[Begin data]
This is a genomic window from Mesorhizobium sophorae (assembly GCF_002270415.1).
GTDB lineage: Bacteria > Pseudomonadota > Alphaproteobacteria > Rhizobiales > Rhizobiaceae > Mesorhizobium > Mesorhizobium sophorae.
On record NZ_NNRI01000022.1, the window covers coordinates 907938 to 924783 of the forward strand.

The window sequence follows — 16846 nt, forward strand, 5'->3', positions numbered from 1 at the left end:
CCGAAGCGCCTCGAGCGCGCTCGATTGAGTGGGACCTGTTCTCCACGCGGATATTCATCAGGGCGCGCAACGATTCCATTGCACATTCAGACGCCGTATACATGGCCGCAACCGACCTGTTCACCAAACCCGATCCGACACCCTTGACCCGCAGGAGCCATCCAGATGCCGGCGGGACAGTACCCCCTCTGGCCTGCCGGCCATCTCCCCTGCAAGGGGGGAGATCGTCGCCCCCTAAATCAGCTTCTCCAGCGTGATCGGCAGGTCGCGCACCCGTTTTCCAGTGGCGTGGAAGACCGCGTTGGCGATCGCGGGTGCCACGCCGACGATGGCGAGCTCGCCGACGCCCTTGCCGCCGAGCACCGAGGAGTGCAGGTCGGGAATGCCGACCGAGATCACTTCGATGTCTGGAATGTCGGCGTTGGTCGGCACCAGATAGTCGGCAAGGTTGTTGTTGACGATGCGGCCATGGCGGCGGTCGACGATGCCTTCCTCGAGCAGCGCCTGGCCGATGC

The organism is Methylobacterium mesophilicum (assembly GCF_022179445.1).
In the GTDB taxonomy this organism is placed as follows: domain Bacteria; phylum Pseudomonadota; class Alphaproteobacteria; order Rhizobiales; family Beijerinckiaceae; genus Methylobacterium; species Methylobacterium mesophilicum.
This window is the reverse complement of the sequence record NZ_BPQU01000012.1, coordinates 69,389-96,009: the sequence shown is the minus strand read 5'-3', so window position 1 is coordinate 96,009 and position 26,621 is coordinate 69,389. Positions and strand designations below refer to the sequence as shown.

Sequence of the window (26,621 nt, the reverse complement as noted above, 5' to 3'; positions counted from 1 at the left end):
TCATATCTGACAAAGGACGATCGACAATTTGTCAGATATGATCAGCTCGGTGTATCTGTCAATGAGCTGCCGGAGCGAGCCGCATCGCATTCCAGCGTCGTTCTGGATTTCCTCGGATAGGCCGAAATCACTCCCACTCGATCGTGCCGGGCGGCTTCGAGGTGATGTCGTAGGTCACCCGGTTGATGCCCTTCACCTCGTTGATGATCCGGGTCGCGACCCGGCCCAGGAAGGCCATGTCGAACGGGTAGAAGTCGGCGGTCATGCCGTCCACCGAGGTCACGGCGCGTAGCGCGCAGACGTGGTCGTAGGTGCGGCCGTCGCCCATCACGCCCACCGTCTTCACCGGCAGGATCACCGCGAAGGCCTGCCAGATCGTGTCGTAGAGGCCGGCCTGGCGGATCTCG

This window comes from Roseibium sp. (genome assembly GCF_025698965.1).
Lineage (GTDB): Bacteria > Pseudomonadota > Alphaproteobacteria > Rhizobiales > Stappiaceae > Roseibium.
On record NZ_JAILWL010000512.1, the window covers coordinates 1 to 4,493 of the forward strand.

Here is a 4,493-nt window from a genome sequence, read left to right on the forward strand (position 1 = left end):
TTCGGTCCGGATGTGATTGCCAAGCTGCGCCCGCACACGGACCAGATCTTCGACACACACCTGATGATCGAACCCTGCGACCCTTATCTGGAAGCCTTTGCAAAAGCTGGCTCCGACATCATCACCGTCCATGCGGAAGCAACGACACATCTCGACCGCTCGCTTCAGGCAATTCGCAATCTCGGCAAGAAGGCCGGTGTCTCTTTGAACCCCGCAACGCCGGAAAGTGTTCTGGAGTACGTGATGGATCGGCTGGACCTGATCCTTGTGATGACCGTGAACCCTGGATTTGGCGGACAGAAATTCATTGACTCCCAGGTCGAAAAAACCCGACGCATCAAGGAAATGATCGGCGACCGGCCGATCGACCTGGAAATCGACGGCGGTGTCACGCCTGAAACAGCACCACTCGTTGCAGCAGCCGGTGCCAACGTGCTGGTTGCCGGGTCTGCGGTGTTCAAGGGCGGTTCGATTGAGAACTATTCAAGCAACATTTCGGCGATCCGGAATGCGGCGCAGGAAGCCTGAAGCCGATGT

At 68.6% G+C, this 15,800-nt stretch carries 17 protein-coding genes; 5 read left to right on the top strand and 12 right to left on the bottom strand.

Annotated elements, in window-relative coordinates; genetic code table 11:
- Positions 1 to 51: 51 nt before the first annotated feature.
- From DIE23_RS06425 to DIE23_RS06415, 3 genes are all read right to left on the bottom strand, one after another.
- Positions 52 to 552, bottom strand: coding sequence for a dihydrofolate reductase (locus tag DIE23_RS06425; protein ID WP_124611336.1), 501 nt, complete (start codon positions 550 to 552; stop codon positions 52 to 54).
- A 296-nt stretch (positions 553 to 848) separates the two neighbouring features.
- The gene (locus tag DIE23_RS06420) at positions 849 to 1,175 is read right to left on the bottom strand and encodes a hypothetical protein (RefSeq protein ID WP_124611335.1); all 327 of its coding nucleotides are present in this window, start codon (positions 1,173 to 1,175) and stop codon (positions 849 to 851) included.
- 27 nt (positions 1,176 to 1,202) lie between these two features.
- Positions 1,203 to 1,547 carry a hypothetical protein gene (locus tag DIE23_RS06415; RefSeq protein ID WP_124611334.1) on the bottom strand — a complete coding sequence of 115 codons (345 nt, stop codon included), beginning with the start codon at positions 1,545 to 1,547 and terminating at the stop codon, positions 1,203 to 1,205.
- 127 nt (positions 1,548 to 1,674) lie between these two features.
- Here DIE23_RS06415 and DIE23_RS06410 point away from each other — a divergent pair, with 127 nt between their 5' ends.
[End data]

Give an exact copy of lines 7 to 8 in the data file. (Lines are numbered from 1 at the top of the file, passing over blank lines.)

In the GTDB taxonomy this organism is placed as follows: domain Bacteria; phylum Pseudomonadota; class Alphaproteobacteria; order Rhizobiales; family Beijerinckiaceae; genus Methylobacterium; species Methylobacterium mesophilicum.
This window is the reverse complement of the sequence record NZ_BPQU01000012.1, coordinates 69,389-96,009: the sequence shown is the minus strand read 5'-3', so window position 1 is coordinate 96,009 and position 26,621 is coordinate 69,389. Positions and strand designations below refer to the sequence as shown.